- - Monday, July 21, 2014

San Francisco and Berkeley nestle on the opposite side of the country from Manhattan, but they’re all kindred spirits. City officials in these Bay Area bastions of bean sprout do-gooderism are attempting to accomplish what Michael R. Bloomberg, the former mayor of New York City, couldn’t. They want to dry up soda pop once and for all. (White wine is OK.)

Mr. Bloomberg’s attempt to ban the Big Gulp fizzled in the courts, so the pious left has turned to the thing they like best, a tax. San Francisco will ask voters this fall to approve an increase in the price of a 12-ounce can of the likes of Pepsi-Cola or Dr Pepper by nearly a quarter. Berkeley will ask to add 67 cents to the cost of a 2-liter bottle of belly wash. All drinks sweetened with sugar, including energy drinks and sports drinks of whatever size, would be subjected to the levies.

The tax would raise millions — for the children, or so they say. These cities say they want to discourage soda-drinking to cut down on childhood obesity. Rather than rely on parents to control what kids drink, the busybodies know what’s best for everyone.

Berkeley’s City Council decided against designating this as a “special tax” that would have limited the use of the money to purposes such as school nutrition programs. That would have required a two-thirds-majority vote for approval, which the council figured it could never achieve. By designating it as a general tax, with proceeds to the general fund, it will require only a simple majority. The councilmen can spend it as they please. San Francisco will require the two-thirds vote.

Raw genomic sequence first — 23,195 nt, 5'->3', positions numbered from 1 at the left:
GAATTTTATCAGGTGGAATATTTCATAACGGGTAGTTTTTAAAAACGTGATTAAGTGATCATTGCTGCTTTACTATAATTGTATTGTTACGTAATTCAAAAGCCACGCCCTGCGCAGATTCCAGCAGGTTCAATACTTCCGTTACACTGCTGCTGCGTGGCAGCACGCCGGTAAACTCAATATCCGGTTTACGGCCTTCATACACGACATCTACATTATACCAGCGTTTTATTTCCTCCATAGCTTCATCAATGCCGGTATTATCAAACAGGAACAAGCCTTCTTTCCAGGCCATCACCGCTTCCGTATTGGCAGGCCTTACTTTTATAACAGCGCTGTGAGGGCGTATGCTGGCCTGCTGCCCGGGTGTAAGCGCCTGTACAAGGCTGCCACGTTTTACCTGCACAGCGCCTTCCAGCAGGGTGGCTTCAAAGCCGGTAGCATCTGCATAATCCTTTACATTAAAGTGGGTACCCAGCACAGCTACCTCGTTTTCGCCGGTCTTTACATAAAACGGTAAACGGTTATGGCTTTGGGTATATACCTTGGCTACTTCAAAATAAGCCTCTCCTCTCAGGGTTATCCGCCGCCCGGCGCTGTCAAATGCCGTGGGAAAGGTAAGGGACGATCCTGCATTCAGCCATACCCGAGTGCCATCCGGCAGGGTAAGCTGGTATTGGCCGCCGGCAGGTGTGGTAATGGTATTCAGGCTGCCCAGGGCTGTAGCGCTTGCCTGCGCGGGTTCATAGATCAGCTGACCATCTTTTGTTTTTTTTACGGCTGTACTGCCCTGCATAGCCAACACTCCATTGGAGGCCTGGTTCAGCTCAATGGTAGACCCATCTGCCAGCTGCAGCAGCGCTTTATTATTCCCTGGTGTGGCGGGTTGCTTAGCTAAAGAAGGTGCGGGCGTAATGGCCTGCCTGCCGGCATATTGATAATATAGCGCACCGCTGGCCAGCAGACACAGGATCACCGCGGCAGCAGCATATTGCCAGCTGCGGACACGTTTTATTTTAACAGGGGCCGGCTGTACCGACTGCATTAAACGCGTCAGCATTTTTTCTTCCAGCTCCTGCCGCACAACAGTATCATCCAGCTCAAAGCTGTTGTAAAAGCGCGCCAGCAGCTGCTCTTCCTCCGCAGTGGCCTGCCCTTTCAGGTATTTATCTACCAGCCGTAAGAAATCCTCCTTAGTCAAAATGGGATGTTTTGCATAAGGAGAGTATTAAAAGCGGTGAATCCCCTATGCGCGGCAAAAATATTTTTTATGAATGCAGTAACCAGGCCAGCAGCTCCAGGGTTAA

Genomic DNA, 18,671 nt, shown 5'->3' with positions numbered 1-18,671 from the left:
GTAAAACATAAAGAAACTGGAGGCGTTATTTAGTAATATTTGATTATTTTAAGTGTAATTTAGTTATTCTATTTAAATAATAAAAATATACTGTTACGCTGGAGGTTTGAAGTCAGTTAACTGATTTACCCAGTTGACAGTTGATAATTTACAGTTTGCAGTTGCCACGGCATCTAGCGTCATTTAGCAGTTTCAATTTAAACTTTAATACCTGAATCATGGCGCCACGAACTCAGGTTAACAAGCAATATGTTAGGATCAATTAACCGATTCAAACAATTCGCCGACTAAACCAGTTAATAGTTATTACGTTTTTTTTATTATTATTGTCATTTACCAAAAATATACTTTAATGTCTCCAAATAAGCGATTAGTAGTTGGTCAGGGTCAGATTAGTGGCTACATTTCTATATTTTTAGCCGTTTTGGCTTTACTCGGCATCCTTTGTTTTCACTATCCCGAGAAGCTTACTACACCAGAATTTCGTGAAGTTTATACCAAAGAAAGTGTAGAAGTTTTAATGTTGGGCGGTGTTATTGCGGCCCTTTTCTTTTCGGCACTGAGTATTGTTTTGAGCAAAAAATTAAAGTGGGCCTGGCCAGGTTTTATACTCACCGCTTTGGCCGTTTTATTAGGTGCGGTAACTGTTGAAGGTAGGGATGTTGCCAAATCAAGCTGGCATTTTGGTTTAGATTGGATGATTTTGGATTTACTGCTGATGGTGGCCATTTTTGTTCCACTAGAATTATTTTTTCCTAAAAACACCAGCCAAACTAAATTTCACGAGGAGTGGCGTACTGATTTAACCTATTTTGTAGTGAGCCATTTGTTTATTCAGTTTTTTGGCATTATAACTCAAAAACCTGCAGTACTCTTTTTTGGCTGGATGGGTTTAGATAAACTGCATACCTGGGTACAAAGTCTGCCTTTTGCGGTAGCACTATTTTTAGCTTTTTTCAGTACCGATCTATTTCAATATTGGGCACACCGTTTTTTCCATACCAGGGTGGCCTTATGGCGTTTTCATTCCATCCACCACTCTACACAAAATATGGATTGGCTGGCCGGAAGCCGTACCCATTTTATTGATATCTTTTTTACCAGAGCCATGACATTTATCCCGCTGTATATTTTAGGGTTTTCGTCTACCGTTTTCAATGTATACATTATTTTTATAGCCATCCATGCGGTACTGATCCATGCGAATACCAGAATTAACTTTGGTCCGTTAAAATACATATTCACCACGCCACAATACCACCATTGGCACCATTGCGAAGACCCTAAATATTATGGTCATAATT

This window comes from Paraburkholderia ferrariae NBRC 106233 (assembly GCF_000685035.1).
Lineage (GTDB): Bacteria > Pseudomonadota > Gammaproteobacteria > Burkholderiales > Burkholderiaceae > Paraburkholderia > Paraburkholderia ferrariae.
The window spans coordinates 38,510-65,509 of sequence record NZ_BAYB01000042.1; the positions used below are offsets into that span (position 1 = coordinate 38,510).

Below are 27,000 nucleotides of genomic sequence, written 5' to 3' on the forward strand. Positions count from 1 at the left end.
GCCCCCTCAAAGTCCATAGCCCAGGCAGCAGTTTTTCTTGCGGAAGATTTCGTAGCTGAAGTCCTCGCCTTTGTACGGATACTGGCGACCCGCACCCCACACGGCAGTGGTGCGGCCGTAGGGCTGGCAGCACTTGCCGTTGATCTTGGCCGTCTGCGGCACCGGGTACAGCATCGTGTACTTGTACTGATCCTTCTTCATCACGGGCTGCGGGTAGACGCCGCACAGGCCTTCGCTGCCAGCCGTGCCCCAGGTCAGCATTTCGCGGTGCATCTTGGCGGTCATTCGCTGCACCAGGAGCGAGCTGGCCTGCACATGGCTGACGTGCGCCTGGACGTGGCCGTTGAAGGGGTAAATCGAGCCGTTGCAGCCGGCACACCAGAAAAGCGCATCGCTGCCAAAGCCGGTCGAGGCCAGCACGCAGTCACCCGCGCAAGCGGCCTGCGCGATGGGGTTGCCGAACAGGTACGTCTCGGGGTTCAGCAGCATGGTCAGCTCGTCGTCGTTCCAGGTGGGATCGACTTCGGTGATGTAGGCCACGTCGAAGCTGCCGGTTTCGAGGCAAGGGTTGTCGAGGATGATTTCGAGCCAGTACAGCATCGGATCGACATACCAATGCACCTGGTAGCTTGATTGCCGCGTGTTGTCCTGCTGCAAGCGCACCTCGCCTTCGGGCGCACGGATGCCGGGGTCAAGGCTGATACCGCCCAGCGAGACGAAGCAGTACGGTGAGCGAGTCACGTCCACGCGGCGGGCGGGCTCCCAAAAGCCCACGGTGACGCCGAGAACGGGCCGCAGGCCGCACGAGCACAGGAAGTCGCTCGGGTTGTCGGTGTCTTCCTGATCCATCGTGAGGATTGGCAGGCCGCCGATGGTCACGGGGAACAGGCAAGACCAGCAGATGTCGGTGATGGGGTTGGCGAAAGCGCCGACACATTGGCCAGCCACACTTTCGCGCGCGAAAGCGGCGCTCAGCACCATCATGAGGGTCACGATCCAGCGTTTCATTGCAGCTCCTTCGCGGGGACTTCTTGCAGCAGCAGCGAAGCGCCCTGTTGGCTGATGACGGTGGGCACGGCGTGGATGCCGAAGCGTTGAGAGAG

The news website Berkleyside reports that the Berkeley City Council is girding for a fight. “It will be a daunting task,” fumes councilman Laurie Capitelli, “because the sugar industry … will throw millions and millions of dollars at this.”

The American Beverage Association points out that the tax doesn’t do what its proponents say it will. “The notion that taxing soda would reduce obesity is pie in the sky,” Californians for Food and Beverage Choice notes on its Facebook page. “States with an excise tax on soft drinks — such as West Virginia and Arkansas — continue to rank in the top 10 most obese states in the country, while states with no soda tax, such as Colorado and Vermont, rank among the least obese states.”

The Berkeley councilmen are playing the old reliable, the race card, which liberals often play with the gusto of segregationists in the Old South. Since black residents of Berkeley are said to be four times more likely than whites to suffer diabetes, opposing the soda tax is racist. Wicked retailers are said to aim “cheap sodas” at thirsty minorities.

Pop bans aren’t popular. They’ve failed in two other California cities, El Monte and Richmond, suggesting that the proponents of the bans are fighting uphill, even in San Francisco and Berkeley, where the chemo look is highly prized. If the soda Nazis can’t make it there, they can’t make it anywhere.

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